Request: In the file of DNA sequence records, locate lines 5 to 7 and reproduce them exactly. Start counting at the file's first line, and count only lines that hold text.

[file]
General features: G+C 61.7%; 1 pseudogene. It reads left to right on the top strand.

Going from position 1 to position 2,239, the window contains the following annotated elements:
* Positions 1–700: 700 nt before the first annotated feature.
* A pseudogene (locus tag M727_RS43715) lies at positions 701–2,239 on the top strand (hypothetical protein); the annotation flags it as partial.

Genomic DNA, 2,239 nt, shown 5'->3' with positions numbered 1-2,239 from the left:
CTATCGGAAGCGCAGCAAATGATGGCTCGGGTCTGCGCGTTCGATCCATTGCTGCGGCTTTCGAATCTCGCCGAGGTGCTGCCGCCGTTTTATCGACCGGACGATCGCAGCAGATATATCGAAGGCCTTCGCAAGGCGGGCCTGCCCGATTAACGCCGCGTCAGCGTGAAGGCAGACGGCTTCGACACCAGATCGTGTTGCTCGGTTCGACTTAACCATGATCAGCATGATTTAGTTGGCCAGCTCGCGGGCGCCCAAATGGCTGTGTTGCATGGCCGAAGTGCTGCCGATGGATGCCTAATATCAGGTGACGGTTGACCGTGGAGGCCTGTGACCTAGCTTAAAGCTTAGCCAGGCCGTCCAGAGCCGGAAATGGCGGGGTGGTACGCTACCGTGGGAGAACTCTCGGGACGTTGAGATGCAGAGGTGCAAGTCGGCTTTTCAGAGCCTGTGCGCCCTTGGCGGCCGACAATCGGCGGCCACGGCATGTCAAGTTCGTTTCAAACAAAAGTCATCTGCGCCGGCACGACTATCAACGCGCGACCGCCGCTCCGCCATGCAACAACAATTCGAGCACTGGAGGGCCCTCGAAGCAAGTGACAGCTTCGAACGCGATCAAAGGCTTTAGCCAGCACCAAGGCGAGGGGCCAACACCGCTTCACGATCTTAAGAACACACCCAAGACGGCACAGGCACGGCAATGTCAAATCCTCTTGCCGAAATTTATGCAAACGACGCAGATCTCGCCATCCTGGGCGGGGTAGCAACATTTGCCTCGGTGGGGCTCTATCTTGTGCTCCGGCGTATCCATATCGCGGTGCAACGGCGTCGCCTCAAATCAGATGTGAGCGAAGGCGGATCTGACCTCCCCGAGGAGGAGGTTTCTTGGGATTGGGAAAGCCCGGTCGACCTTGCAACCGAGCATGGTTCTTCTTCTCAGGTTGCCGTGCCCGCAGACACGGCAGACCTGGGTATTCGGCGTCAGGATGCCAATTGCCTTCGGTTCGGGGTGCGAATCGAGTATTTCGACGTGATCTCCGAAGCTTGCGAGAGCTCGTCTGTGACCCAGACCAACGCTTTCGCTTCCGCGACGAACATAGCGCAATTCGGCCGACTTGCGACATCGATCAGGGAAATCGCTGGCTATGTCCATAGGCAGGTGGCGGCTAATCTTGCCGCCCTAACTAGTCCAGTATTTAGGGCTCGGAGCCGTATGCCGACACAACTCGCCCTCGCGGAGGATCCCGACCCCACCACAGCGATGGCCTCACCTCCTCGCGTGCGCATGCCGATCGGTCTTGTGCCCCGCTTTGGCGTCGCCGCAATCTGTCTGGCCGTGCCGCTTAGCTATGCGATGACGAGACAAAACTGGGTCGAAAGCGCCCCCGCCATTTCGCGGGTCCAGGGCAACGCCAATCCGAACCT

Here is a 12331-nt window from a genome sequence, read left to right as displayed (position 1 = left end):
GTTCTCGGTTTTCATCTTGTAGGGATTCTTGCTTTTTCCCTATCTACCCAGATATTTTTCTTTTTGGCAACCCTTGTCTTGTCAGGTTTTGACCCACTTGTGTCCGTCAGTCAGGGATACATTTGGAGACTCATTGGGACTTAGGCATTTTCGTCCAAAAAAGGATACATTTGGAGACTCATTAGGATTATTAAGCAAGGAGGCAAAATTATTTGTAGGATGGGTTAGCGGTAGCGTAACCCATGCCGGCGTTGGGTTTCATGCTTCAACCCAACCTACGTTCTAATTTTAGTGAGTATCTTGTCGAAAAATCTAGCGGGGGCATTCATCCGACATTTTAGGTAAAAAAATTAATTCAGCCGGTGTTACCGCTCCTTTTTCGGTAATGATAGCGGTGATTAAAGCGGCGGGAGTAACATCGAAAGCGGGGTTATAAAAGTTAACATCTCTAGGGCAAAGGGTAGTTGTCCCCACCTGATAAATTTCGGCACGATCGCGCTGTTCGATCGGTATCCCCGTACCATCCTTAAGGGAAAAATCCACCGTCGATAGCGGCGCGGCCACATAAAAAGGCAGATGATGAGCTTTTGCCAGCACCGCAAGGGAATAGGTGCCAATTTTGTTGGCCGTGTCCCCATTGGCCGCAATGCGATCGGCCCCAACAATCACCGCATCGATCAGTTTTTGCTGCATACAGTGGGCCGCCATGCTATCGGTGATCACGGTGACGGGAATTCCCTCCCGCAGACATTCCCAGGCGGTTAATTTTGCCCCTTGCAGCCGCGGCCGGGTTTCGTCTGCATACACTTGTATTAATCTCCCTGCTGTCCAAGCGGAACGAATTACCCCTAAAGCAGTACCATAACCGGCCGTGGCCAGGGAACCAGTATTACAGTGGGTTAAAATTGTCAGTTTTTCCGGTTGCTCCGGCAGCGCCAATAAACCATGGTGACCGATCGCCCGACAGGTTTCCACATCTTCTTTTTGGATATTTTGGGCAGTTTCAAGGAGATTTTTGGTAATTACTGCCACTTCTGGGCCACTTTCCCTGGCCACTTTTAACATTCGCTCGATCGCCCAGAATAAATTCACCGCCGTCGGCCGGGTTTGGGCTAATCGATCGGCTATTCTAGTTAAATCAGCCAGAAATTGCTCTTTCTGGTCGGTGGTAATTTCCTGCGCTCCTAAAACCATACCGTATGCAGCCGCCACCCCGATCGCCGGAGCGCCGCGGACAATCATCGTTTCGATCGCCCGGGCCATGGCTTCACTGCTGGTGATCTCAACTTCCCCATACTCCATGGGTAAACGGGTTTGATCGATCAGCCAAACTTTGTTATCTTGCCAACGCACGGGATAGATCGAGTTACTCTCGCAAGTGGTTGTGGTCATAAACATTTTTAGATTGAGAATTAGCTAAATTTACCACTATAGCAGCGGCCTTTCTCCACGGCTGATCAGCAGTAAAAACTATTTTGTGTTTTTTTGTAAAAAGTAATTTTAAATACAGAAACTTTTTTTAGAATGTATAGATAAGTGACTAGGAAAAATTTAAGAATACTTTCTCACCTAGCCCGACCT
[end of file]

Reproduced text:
Genomic DNA, 2,239 nt, shown 5'->3' with positions numbered 1-2,239 from the left:
CTATCGGAAGCGCAGCAAATGATGGCTCGGGTCTGCGCGTTCGATCCATTGCTGCGGCTTTCGAATCTCGCCGAGGTGCTGCCGCCGTTTTATCGACCGGACGATCGCAGCAGATATATCGAAGGCCTTCGCAAGGCGGGCCTGCCCGATTAACGCCGCGTCAGCGTGAAGGCAGACGGCTTCGACACCAGATCGTGTTGCTCGGTTCGACTTAACCATGATCAGCATGATTTAGTTGGCCAGCTCGCGGGCGCCCAAATGGCTGTGTTGCATGGCCGAAGTGCTGCCGATGGATGCCTAATATCAGGTGACGGTTGACCGTGGAGGCCTGTGACCTAGCTTAAAGCTTAGCCAGGCCGTCCAGAGCCGGAAATGGCGGGGTGGTACGCTACCGTGGGAGAACTCTCGGGACGTTGAGATGCAGAGGTGCAAGTCGGCTTTTCAGAGCCTGTGCGCCCTTGGCGGCCGACAATCGGCGGCCACGGCATGTCAAGTTCGTTTCAAACAAAAGTCATCTGCGCCGGCACGACTATCAACGCGCGACCGCCGCTCCGCCATGCAACAACAATTCGAGCACTGGAGGGCCCTCGAAGCAAGTGACAGCTTCGAACGCGATCAAAGGCTTTAGCCAGCACCAAGGCGAGGGGCCAACACCGCTTCACGATCTTAAGAACACACCCAAGACGGCACAGGCACGGCAATGTCAAATCCTCTTGCCGAAATTTATGCAAACGACGCAGATCTCGCCATCCTGGGCGGGGTAGCAACATTTGCCTCGGTGGGGCTCTATCTTGTGCTCCGGCGTATCCATATCGCGGTGCAACGGCGTCGCCTCAAATCAGATGTGAGCGAAGGCGGATCTGACCTCCCCGAGGAGGAGGTTTCTTGGGATTGGGAAAGCCCGGTCGACCTTGCAACCGAGCATGGTTCTTCTTCTCAGGTTGCCGTGCCCGCAGACACGGCAGACCTGGGTATTCGGCGTCAGGATGCCAATTGCCTTCGGTTCGGGGTGCGAATCGAGTATTTCGACGTGATCTCCGAAGCTTGCGAGAGCTCGTCTGTGACCCAGACCAACGCTTTCGCTTCCGCGACGAACATAGCGCAATTCGGCCGACTTGCGACATCGATCAGGGAAATCGCTGGCTATGTCCATAGGCAGGTGGCGGCTAATCTTGCCGCCCTAACTAGTCCAGTATTTAGGGCTCGGAGCCGTATGCCGACACAACTCGCCCTCGCGGAGGATCCCGACCCCACCACAGCGATGGCCTCACCTCCTCGCGTGCGCATGCCGATCGGTCTTGTGCCCCGCTTTGGCGTCGCCGCAATCTGTCTGGCCGTGCCGCTTAGCTATGCGATGACGAGACAAAACTGGGTCGAAAGCGCCCCCGCCATTTCGCGGGTCCAGGGCAACGCCAATCCGAACCT

Here is a 12331-nt window from a genome sequence, read left to right as displayed (position 1 = left end):